CARA BLACK: I choked on my coffee, Susan. Really amazed me and I kept pinching myself while I cleaned up my splattered key board. Who knew after after so long in the game? I never intended to write a series set in Paris, I was thrilled to even get published in 1999. My first book was a story about my friend’s mother, a hidden Jewish girl, that I felt passionate to tell. When my editor asked for another book saying ‘what’s Aimée up to next? you are writing a series, aren’t you?’ I lied and said yes and ran to the keyboard. She launched me into my life of crime. Now on Aimée’s 15th outing she investigates a missing Gypsy in the elite quarter of Paris, the 7th arrondissement. I wanted to get this part of Paris right. I’m honored to keep going and have reviewers appreciate the story I’m trying to tell. There’s so much about Paris that I haven’t plumbed, so many stories and such history that I still want to capture.
SUSAN: So, let's talk research in Paris - cafes, croissants, and shopping right?

CARA: I wish! Well, sometimes a little, no actually a lot in the cafes. I’m an eavesdropper in a cafe, on a bus, in the Metro, in a shop, at the park on the benches. Shopping for me is mostly old books, old photos, trinkets from the 90’s or earlier that I find at old bookstores, in the flea markets, and things from the 90’s which is Aimée’s era. Often it means I’ve got to buy another roller bag to bring my finds home.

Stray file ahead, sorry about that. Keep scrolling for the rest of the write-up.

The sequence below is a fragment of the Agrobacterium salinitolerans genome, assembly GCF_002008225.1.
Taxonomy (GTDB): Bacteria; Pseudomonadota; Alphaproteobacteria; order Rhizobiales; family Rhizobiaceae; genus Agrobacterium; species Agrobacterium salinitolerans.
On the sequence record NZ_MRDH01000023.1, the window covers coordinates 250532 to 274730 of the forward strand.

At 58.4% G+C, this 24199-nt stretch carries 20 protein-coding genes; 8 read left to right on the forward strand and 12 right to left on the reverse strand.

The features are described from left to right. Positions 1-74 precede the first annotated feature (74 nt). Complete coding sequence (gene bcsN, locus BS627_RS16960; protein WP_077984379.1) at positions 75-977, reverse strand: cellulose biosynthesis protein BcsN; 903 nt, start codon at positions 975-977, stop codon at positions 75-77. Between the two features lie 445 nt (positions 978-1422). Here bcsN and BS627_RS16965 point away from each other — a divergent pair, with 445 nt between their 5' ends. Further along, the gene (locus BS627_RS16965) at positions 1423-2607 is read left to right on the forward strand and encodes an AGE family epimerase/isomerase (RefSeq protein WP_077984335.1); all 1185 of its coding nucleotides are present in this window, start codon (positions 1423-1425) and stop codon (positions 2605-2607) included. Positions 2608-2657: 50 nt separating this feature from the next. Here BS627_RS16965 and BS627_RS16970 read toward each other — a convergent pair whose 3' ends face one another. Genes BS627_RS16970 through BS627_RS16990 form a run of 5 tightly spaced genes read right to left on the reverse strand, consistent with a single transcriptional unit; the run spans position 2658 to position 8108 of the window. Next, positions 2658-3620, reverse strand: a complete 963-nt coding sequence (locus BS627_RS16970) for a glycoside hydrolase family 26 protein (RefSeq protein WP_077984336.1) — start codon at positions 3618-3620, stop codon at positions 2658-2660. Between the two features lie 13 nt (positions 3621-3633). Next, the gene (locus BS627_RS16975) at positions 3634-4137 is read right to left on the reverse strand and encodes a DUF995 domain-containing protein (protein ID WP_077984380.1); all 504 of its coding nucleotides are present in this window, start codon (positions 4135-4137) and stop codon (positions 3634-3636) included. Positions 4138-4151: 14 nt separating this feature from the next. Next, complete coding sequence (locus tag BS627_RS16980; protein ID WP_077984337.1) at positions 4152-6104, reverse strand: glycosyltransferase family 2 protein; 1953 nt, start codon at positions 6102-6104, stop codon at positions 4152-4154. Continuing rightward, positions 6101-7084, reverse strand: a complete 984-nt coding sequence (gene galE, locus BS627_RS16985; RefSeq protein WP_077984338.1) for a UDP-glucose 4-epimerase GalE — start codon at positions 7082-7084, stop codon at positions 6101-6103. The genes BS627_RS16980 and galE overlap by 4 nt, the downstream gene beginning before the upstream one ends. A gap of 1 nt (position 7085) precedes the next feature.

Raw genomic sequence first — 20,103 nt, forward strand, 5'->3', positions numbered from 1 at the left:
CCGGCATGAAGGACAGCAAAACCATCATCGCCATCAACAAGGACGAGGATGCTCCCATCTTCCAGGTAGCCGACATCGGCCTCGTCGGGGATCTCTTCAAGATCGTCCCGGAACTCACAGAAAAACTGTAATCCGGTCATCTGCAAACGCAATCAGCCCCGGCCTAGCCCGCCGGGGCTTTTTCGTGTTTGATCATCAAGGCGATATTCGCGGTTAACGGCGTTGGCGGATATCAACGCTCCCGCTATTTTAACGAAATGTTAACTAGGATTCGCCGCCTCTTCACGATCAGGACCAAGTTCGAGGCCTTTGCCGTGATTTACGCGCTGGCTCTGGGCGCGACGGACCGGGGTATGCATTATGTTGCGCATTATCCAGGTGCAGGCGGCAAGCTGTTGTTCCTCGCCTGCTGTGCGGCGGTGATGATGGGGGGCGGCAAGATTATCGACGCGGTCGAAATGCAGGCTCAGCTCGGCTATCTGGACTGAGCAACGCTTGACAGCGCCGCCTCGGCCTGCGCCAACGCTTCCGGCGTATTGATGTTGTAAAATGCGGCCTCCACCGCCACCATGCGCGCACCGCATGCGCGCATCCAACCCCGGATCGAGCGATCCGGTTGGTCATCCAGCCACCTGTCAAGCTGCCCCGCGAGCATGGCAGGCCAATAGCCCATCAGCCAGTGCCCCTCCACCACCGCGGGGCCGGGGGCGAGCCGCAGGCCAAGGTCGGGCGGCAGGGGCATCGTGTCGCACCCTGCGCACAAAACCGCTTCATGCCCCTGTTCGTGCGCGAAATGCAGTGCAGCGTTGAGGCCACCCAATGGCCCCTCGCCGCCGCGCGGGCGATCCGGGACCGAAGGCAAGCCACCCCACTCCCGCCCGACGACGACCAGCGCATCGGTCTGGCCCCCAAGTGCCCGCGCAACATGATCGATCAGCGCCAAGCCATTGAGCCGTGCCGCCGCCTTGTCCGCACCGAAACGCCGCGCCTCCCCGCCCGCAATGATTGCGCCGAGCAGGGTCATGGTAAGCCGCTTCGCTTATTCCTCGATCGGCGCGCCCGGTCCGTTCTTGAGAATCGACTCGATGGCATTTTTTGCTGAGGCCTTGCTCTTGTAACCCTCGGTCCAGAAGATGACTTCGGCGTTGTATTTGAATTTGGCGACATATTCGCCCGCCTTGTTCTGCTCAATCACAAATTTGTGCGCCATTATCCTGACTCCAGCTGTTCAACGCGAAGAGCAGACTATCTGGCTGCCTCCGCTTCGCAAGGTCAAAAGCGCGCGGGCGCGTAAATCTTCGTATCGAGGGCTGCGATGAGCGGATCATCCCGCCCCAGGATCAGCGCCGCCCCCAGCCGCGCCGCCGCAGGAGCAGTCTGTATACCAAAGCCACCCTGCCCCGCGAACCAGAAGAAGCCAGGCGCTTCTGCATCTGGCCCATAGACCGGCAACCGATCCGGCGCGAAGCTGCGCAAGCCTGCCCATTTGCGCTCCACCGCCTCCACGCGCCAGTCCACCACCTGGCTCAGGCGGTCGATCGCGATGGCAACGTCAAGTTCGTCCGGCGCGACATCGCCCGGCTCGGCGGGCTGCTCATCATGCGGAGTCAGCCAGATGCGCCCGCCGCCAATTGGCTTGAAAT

I know some ‘flics’ Parisian cops who I take to lunch/dinner with a lot of wine and ask them about procedure, old cases, what it’s like now as opposed to then (90’s) working a homicide, ask for introductions to other police branches. I’ve hung with our FBI a bit who work at the Paris Embassy and have they got stories!!  I go to to archives, libraries and crawl in the sewers and quarries and climbed into a reservoir and cut my knee.

SUSAN: Aimée’s a single maman with a 5 month old bébé and just going back to work - even though it’s her own detective business and office  - how did it feel to write that? Did you put in your own experiences as a mom?

CARA: I drew on those feelings, a new mother leaving my son for the first time, and it’s what a lot of women feel. Guilty, nervous and yet also wanting to use their skill set and re-join a ‘normal’ world without dirty diapers. Aimée gets spit-up on her vintage Courreges and she’s still nursing and leaks, my own experience, on a silk blouse at a meeting. She’s trying to balance going back to work, the responsibilities of being a single maman and get some sleep.